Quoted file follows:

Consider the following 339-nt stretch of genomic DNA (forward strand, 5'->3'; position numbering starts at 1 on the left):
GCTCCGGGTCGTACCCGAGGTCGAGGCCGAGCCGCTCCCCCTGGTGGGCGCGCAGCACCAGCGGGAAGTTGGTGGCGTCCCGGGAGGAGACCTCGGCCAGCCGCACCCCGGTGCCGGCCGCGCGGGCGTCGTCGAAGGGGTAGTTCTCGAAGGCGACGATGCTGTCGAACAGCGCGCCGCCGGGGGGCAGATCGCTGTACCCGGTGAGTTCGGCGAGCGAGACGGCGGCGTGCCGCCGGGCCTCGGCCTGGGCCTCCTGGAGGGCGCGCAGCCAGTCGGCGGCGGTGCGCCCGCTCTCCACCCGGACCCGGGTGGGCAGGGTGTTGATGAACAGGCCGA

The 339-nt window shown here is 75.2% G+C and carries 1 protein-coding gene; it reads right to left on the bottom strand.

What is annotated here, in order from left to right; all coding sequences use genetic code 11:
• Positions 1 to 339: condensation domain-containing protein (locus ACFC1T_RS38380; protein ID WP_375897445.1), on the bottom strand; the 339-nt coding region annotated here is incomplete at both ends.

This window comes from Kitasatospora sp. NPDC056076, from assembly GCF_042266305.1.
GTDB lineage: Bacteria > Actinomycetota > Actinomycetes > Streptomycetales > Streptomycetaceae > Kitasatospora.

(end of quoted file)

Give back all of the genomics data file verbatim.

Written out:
Consider the following 339-nt stretch of genomic DNA (forward strand, 5'->3'; position numbering starts at 1 on the left):
GCTCCGGGTCGTACCCGAGGTCGAGGCCGAGCCGCTCCCCCTGGTGGGCGCGCAGCACCAGCGGGAAGTTGGTGGCGTCCCGGGAGGAGACCTCGGCCAGCCGCACCCCGGTGCCGGCCGCGCGGGCGTCGTCGAAGGGGTAGTTCTCGAAGGCGACGATGCTGTCGAACAGCGCGCCGCCGGGGGGCAGATCGCTGTACCCGGTGAGTTCGGCGAGCGAGACGGCGGCGTGCCGCCGGGCCTCGGCCTGGGCCTCCTGGAGGGCGCGCAGCCAGTCGGCGGCGGTGCGCCCGCTCTCCACCCGGACCCGGGTGGGCAGGGTGTTGATGAACAGGCCGA

The 339-nt window shown here is 75.2% G+C and carries 1 protein-coding gene; it reads right to left on the bottom strand.

What is annotated here, in order from left to right; all coding sequences use genetic code 11:
• Positions 1 to 339: condensation domain-containing protein (locus ACFC1T_RS38380; protein ID WP_375897445.1), on the bottom strand; the 339-nt coding region annotated here is incomplete at both ends.

This window comes from Kitasatospora sp. NPDC056076, from assembly GCF_042266305.1.
GTDB lineage: Bacteria > Actinomycetota > Actinomycetes > Streptomycetales > Streptomycetaceae > Kitasatospora.